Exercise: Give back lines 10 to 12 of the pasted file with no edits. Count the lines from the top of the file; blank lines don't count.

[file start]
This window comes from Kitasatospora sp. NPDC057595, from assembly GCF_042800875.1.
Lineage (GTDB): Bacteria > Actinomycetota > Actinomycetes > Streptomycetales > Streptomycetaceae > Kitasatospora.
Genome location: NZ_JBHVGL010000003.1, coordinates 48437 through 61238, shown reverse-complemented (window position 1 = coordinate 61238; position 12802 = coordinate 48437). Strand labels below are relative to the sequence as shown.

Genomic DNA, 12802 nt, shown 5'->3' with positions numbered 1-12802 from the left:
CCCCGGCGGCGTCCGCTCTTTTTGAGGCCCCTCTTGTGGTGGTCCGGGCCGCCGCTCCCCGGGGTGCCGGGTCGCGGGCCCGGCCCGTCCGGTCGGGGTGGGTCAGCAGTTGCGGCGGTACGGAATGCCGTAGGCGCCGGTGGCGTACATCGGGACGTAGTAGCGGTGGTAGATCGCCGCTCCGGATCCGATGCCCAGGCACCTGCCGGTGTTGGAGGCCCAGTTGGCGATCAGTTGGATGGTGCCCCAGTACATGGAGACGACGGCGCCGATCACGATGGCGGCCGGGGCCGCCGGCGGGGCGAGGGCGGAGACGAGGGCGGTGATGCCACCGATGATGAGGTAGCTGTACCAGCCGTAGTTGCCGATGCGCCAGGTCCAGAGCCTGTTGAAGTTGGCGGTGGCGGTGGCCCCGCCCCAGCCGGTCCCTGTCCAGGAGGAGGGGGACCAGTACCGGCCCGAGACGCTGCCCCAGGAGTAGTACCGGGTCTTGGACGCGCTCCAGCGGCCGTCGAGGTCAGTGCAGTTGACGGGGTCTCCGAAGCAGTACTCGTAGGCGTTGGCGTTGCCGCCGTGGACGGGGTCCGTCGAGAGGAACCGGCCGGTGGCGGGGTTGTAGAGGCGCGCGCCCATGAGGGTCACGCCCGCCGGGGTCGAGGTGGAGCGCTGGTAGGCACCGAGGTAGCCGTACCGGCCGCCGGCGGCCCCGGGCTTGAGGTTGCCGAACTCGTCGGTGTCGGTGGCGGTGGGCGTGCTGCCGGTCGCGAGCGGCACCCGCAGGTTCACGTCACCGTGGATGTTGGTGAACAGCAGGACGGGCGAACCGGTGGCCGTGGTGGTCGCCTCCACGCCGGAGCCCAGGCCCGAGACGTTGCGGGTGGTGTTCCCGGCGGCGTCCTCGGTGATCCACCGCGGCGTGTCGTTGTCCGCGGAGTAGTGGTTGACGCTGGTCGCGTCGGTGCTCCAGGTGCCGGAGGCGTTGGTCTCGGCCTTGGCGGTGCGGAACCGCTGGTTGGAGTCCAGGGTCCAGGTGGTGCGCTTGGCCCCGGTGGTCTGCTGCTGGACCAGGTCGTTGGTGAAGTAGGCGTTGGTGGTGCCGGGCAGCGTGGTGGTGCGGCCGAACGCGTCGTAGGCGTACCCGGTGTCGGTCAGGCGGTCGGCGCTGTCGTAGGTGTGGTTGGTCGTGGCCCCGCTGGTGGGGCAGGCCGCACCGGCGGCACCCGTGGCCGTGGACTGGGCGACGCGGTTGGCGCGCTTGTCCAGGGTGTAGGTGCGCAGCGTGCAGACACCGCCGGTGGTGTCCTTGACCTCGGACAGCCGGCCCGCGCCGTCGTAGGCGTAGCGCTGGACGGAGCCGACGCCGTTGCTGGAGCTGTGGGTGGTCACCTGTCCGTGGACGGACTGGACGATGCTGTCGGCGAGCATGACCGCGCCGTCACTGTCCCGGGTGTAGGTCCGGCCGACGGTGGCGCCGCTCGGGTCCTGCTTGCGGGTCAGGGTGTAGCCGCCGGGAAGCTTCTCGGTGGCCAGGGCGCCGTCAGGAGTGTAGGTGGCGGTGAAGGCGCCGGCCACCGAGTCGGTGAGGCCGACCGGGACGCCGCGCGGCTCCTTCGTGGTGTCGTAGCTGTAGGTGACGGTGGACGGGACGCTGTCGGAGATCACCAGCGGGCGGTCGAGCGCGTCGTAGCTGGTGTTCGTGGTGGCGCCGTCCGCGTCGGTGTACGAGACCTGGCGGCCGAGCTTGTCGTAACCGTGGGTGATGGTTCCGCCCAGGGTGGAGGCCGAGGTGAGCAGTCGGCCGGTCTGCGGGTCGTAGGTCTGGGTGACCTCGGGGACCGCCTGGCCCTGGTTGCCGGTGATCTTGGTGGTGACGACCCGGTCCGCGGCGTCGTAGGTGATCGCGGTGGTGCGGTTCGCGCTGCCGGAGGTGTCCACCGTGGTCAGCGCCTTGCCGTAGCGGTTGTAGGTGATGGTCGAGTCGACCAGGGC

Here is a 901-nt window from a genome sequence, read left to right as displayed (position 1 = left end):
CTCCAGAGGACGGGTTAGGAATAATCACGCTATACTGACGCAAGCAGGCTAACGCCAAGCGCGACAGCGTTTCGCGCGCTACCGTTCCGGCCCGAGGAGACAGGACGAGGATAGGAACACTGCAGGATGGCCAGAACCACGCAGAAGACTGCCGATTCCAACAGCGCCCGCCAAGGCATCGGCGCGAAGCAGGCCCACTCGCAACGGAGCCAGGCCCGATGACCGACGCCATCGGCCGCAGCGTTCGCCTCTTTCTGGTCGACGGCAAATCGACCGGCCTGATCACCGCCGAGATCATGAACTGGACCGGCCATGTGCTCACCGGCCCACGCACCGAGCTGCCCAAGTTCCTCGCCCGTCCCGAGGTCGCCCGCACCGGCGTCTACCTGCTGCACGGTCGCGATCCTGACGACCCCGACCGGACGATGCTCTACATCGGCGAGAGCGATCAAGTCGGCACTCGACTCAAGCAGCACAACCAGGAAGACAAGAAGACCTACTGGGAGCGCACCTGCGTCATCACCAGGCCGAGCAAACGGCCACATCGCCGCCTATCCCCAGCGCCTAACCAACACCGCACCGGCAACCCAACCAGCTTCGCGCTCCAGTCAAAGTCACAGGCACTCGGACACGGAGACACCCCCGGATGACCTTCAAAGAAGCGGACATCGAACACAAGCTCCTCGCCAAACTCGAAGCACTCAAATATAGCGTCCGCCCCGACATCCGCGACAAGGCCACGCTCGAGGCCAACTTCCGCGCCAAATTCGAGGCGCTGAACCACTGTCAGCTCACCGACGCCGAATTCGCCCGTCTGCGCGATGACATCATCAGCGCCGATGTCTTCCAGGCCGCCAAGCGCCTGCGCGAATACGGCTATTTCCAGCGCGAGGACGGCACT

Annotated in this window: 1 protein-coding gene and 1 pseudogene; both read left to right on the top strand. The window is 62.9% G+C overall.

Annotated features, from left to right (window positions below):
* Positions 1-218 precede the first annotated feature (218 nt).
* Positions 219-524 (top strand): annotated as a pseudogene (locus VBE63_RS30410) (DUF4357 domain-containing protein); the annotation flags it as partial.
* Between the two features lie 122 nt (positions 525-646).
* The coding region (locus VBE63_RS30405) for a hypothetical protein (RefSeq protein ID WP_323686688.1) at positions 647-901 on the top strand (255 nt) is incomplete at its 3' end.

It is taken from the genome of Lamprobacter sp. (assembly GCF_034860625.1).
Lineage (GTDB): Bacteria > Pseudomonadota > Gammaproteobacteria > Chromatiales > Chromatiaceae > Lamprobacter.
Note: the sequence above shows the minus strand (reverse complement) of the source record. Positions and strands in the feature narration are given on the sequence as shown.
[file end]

* Positions 1-218 precede the first annotated feature (218 nt).
* Positions 219-524 (top strand): annotated as a pseudogene (locus VBE63_RS30410) (DUF4357 domain-containing protein); the annotation flags it as partial.
* Between the two features lie 122 nt (positions 525-646).